airplane. Landing gear employing a rear-mounted wheel is
called conventional landing gear. Airplanes with conventional With the CG located behind the main gear, directional
landing gear are often referred to as tailwheel airplanes. When control of this type aircraft becomes more difficult while on
the third wheel is located on the nose, it is called a nosewheel, the ground. This is the main disadvantage of the tailwheel
and the design is referred to as a tricycle gear. A steerable landing gear. For example, if the pilot allows the aircraft
nosewheel or tailwheel permits the airplane to be controlled to swerve while rolling on the ground at a low speed, he or
throughout all operations while on the ground. she may not have sufficient rudder control and the CG will
attempt to get ahead of the main gear which may cause the
Tricycle Landing Gear Airplanes airplane to ground loop.
A tricycle gear airplane has three advantages:
Lack of good forward visibility when the tailwheel is on or
1. It allows more forceful application of the brakes during
near the ground is a second disadvantage of tailwheel landing
landings at high speeds without causing the aircraft to
gear aircraft. These inherent problems mean specific training
nose over.
is required in tailwheel aircraft.
2. It permits better forward visibility for the pilot during
takeoff, landing, and taxiing. Fixed and Retractable Landing Gear
3. It tends to prevent ground looping (swerving) by Landing gear can also be classified as either fixed or
providing more directional stability during ground retractable. A fixed gear always remains extended and has
operation since the aircraft’s center of gravity (CG) the advantage of simplicity combined with low maintenance.
is forward of the main wheels. The forward CG keeps A retractable gear is designed to streamline the airplane by
the airplane moving forward in a straight line rather allowing the landing gear to be stowed inside the structure
than ground looping. during cruising flight. [Figure 6-39]

6-31
Figure 6-39. Fixed (left) and retractable (right) gear airplanes.
High performance airplane pressurization system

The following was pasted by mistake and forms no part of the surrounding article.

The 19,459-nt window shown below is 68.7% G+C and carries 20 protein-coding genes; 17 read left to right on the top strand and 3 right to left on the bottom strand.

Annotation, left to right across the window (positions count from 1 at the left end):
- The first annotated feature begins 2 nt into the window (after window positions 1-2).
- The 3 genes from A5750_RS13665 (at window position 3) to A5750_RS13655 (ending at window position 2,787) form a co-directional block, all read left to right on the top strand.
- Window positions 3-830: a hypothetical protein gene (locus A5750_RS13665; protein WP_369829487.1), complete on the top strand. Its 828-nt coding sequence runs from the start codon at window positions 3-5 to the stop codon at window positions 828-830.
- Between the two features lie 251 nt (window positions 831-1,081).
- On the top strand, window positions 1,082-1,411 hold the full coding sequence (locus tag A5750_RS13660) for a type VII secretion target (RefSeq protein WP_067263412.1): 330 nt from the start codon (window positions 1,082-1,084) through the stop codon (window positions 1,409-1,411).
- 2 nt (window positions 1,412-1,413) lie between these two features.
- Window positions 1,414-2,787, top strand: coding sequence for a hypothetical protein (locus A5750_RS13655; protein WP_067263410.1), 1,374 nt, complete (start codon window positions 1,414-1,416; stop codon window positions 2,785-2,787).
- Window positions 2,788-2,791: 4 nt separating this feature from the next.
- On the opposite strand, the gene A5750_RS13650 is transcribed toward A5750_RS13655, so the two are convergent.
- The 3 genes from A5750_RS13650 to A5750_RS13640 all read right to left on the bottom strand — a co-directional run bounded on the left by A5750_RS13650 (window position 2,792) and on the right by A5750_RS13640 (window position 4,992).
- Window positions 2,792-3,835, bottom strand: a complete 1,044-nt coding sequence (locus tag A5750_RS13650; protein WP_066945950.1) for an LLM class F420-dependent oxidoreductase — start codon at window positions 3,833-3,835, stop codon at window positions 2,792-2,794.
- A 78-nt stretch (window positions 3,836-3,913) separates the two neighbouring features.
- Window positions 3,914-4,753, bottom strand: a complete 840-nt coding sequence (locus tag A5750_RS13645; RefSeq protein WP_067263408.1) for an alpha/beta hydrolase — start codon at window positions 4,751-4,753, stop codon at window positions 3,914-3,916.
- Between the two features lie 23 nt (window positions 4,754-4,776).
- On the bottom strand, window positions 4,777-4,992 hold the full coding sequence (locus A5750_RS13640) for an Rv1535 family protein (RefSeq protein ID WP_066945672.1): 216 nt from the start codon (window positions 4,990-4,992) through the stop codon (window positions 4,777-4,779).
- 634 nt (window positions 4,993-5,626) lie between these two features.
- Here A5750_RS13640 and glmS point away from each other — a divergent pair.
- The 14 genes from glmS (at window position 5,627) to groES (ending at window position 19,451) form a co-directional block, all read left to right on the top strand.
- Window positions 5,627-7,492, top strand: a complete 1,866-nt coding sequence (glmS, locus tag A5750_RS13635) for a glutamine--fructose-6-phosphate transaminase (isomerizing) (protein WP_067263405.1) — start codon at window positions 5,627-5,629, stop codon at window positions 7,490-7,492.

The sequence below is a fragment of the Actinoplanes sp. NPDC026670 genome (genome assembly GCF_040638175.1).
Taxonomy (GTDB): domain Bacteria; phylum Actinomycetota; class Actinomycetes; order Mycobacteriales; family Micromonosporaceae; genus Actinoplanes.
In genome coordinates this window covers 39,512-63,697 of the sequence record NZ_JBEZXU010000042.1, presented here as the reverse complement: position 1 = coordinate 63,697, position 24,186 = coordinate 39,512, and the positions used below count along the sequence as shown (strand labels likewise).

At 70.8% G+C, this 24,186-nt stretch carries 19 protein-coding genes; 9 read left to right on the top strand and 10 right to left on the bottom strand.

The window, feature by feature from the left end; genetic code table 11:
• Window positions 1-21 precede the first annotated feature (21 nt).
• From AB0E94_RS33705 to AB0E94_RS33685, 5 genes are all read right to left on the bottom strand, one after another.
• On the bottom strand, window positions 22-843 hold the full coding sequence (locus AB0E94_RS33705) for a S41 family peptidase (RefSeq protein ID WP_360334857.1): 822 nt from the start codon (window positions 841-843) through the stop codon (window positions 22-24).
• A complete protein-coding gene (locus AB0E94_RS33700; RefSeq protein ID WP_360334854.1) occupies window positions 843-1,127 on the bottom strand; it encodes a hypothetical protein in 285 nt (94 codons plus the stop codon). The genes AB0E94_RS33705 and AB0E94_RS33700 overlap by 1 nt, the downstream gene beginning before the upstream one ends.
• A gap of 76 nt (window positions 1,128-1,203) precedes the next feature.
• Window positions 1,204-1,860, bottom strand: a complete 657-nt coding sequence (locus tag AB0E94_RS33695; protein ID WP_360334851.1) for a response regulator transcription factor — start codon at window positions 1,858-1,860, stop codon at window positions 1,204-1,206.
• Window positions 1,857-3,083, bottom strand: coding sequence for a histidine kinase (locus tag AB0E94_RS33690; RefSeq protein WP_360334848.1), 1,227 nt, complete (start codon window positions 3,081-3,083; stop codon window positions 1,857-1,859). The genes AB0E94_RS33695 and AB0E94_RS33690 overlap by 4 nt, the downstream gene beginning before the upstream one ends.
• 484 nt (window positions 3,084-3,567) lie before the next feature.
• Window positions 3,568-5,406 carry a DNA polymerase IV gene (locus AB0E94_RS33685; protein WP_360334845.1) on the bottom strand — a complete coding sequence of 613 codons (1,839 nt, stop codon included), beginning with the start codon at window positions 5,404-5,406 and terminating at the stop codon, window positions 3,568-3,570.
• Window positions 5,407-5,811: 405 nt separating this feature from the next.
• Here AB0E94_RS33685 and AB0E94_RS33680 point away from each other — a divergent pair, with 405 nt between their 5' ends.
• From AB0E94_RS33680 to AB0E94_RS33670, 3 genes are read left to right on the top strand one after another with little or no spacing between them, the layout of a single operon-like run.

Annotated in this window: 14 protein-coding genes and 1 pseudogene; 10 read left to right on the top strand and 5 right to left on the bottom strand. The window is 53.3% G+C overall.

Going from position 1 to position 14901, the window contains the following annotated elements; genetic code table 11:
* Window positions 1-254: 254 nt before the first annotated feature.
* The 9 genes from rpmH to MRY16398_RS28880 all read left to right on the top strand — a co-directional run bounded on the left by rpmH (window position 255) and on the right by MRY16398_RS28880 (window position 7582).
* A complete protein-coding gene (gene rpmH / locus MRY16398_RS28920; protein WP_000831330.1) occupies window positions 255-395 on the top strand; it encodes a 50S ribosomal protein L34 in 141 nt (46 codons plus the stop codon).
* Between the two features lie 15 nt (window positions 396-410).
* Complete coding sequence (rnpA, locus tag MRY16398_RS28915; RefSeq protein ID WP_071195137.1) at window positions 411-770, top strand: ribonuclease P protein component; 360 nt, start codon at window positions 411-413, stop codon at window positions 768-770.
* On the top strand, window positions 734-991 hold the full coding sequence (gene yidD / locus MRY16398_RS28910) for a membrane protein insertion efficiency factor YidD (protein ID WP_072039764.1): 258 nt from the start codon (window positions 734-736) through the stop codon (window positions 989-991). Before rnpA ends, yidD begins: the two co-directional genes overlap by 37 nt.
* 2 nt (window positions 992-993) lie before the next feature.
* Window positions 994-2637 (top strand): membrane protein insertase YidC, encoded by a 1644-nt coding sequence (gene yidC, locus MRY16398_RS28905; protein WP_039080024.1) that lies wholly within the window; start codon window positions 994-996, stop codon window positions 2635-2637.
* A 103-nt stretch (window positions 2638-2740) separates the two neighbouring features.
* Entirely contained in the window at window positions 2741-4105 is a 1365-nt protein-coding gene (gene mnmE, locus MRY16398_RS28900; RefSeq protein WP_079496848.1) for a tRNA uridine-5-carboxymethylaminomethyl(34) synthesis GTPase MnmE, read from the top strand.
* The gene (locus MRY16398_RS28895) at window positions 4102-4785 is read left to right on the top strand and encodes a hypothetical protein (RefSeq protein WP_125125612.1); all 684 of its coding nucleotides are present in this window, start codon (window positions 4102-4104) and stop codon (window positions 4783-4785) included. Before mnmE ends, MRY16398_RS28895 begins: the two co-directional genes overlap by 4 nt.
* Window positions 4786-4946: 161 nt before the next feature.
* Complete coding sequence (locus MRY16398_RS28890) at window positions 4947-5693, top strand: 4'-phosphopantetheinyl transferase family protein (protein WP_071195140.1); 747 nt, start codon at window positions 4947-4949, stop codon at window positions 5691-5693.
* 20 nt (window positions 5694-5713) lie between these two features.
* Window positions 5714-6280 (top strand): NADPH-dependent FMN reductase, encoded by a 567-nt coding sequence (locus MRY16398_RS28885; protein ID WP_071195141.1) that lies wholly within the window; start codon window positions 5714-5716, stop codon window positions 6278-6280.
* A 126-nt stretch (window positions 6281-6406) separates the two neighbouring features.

Brakes
Airplane brakes are located on the main wheels and are Cabin heat Air scoops
valve
applied by either a hand control or by foot pedals (toe or heel).
Foot pedals operate independently and allow for differential Heat exchanger
braking. During ground operations, differential braking can Heat shroud
supplement nosewheel/tailwheel steering. Turbocharger
compressor
Pressurized Aircraft Forward
air outlets
section

Aircraft are flown at high altitudes for two reasons. First, an Flow control
aircraft flown at high altitude consumes less fuel for a given venturi
airspeed than it does for the same speed at a lower altitude
because the aircraft is more efficient at a high altitude. Floor level outlets

Second, bad weather and turbulence may be avoided by flying To cabin altitude
controller
in relatively smooth air above the storms. Many modern
aircraft are being designed to operate at high altitudes, taking
advantage of that environment. In order to fly at higher
altitudes, the aircraft must be pressurized. It is important
for pilots who fly these aircraft to be familiar with the basic
Safety/dump valve Outflow valve
operating principles.

In a typical pressurization system, the cabin, flight Ambient air


compartment, and baggage compartments are incorporated Compressor discharge air
into a sealed unit capable of containing air under a pressure
CODE

Pressurization air
higher than outside atmospheric pressure. On aircraft powered
Pre-heated ambient air
by turbine engines, bleed air from the engine compressor
section is used to pressurize the cabin. Superchargers may Conditioned pressurization air

be used on older model turbine-powered aircraft to pump Pressurized cabin


air into the sealed fuselage. Piston-powered aircraft may use
air supplied from each engine turbocharger through a sonic Figure 6-40. High performance airplane pressurization system.
venturi (flow limiter). Air is released from the fuselage by
a device called an outflow valve. By regulating the air exit, injury to passengers and crew. In addition, the pressurization
the outflow valve allows for a constant inflow of air to the system permits a reasonably fast exchange of air from
pressurized area. [Figure 6-40] the inside to the outside of the cabin. This is necessary to
eliminate odors and to remove stale air. [Figure 6-41]
A cabin pressurization system typically maintains a cabin
pressure altitude of approximately 8,000 feet at the maximum Pressurization of the aircraft cabin is an accepted method of
designed cruising altitude of an aircraft. This prevents rapid protecting occupants against the effects of hypoxia. Within a
changes of cabin altitude that may be uncomfortable or cause pressurized cabin, occupants can be transported comfortably

6-32
Atmosphere pressure
The cabin pressure regulator controls cabin pressure to a
selected value in the isobaric range and limits cabin pressure